The constant sun begins to feel like an imposed happiness, a manufactured good mood, an obnoxious declaration that we are all LIVING THE DREAM but which, with no evidence to back it up, rings patently false. Like that dude who ticks off his impressive resume credits at parties because deep down he thinks that maybe, if he can convince you he’s worthy and valuable and good, he’ll be able to convince himself. When of course all he’s really doing is exposing how profoundly lonely and insecure he is. That’s what the sun feels like to me. Doesn’t the sun know that most of us are struggling? Can’t we just be honest about it? Maybe I’d like the sun more if I lived in a sprawling mansion. Maybe it would feel proportionate to my lifestyle. I somehow doubt it.
Plus I just really hate being sweaty.
The truth is that I crave the morbid, the magical, the dark, the macabre all year round, no matter where I am or what the temperature is. Summer in LA just happens to leave me feeling a larger deficit of these things than I’d like.
I fantasize about being the one to discover a dead body. It’s not that I want anyone to die, it’s just that if there is a serial killer on the loose, and if he (because it’s definitely a he) is going to be murdering a person anyway, and someone’s going to find the body, it may as well be me who finds it. Or if the serial killer — let’s call him Chad — would prefer, perhaps I could just be one of the unsuspecting friends or neighbors who tells everyone how shocking it is that Chad turned out to be a murderer, because he just seemed so normal.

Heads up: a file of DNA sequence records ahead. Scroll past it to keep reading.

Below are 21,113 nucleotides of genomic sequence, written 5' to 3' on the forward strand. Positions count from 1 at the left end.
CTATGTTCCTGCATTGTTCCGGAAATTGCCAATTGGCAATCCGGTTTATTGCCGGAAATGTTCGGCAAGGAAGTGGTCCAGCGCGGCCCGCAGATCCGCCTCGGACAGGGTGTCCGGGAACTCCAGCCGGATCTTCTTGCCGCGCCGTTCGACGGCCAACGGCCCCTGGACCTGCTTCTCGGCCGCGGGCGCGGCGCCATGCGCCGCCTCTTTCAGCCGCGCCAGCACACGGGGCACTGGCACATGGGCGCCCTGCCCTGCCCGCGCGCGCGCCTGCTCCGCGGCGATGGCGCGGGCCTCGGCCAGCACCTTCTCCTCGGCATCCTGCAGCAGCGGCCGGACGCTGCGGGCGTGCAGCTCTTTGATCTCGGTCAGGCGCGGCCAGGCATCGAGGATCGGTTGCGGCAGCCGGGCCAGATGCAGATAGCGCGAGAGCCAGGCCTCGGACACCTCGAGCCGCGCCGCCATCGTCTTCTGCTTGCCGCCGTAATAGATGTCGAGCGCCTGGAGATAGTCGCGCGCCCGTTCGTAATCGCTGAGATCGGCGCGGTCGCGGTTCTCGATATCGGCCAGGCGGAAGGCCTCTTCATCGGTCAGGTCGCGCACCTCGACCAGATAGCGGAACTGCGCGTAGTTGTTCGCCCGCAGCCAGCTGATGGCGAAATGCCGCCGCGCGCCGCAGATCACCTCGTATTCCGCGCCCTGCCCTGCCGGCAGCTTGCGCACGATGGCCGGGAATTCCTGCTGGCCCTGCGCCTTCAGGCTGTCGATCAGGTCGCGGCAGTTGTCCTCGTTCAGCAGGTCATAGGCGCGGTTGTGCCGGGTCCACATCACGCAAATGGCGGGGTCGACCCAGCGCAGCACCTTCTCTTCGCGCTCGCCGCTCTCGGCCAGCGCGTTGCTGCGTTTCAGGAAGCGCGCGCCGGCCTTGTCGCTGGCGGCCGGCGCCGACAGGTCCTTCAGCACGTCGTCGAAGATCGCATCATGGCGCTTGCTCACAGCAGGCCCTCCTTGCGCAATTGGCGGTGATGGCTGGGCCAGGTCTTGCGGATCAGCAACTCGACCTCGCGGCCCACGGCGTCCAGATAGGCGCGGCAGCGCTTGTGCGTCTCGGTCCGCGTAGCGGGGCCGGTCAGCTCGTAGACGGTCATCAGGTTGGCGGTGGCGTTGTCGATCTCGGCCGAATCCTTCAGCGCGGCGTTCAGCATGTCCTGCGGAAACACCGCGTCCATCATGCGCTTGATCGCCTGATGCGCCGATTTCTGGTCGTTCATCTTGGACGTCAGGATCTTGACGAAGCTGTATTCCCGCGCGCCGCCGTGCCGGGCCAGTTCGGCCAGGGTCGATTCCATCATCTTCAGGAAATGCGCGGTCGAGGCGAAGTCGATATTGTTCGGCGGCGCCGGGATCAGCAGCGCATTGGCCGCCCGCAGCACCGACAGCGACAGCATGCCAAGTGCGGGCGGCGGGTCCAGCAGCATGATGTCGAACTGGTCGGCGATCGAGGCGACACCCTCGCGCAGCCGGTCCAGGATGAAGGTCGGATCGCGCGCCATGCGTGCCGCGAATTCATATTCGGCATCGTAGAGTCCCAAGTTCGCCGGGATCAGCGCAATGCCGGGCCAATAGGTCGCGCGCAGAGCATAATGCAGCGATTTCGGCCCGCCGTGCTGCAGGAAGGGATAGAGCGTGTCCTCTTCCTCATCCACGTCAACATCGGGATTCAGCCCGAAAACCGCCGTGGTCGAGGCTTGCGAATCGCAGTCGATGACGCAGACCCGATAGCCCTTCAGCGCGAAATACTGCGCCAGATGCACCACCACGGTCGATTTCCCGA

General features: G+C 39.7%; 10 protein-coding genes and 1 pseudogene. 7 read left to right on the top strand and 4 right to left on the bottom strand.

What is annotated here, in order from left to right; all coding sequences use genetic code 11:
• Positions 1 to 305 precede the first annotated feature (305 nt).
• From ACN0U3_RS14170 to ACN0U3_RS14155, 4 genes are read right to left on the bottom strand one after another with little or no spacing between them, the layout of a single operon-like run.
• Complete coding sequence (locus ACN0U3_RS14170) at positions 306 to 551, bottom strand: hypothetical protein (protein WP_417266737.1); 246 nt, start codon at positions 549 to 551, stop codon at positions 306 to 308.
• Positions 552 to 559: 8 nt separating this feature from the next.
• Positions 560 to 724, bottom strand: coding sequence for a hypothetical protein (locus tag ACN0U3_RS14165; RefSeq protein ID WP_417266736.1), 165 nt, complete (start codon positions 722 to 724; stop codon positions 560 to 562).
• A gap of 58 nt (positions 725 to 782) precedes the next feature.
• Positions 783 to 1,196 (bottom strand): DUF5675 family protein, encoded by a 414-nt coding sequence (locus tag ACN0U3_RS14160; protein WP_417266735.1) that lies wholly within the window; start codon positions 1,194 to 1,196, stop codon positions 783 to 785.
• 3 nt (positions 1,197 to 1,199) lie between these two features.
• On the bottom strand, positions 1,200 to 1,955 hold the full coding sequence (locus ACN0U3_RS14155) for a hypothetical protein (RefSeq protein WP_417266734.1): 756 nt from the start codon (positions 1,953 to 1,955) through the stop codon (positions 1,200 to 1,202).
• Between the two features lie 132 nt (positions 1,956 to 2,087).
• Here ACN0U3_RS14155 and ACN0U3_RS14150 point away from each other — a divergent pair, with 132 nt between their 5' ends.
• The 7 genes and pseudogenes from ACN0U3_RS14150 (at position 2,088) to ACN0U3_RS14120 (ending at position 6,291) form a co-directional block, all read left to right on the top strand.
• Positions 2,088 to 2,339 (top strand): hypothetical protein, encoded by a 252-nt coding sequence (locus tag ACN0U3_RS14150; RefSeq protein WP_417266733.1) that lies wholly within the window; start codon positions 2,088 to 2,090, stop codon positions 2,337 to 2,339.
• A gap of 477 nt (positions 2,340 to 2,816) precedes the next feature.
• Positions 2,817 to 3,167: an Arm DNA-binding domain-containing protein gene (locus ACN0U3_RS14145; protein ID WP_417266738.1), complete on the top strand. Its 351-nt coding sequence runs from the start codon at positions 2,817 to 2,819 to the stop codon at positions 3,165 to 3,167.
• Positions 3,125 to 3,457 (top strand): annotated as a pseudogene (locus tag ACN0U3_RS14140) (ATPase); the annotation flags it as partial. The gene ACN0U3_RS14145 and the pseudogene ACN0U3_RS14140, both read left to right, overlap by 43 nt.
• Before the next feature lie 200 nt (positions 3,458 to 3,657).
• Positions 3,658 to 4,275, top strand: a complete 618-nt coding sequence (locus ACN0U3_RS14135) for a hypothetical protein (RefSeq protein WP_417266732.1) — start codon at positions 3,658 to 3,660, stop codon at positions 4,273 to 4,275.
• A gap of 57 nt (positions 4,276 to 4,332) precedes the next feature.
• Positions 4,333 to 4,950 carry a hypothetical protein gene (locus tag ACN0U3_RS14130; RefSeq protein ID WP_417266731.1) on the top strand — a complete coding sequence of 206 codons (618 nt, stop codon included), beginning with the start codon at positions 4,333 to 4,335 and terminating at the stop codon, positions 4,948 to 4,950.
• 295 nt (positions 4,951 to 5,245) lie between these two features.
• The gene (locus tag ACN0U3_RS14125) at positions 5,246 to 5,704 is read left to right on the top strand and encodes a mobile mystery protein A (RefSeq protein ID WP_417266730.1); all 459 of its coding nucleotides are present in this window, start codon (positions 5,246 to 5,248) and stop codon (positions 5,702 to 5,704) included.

I love ghost hunting, and I love casting spells with all my girl friends, but the problem is that I don’t actually believe in ghosts or magic, as many times as I’ve tried to conjure them into my reality (with a 0% success rate). So that really only leaves me with murder. Or cults but, yaknow, been there done that.
Something to jolt me out of the life I’m actually living. Something bigger. More mysterious. More exciting. Scarier. But not sad scary — no one I love can die, obviously. I just want something to happen. I want Hagrid to tell me that my life was secretly magical this whole time. But he never does (the bastard), and I seldom get to travel to the kinds of more mysterious places that might scratch that itch. Barring actually being a serial killer, that leaves me with one option: consume stories engulfed in darkness.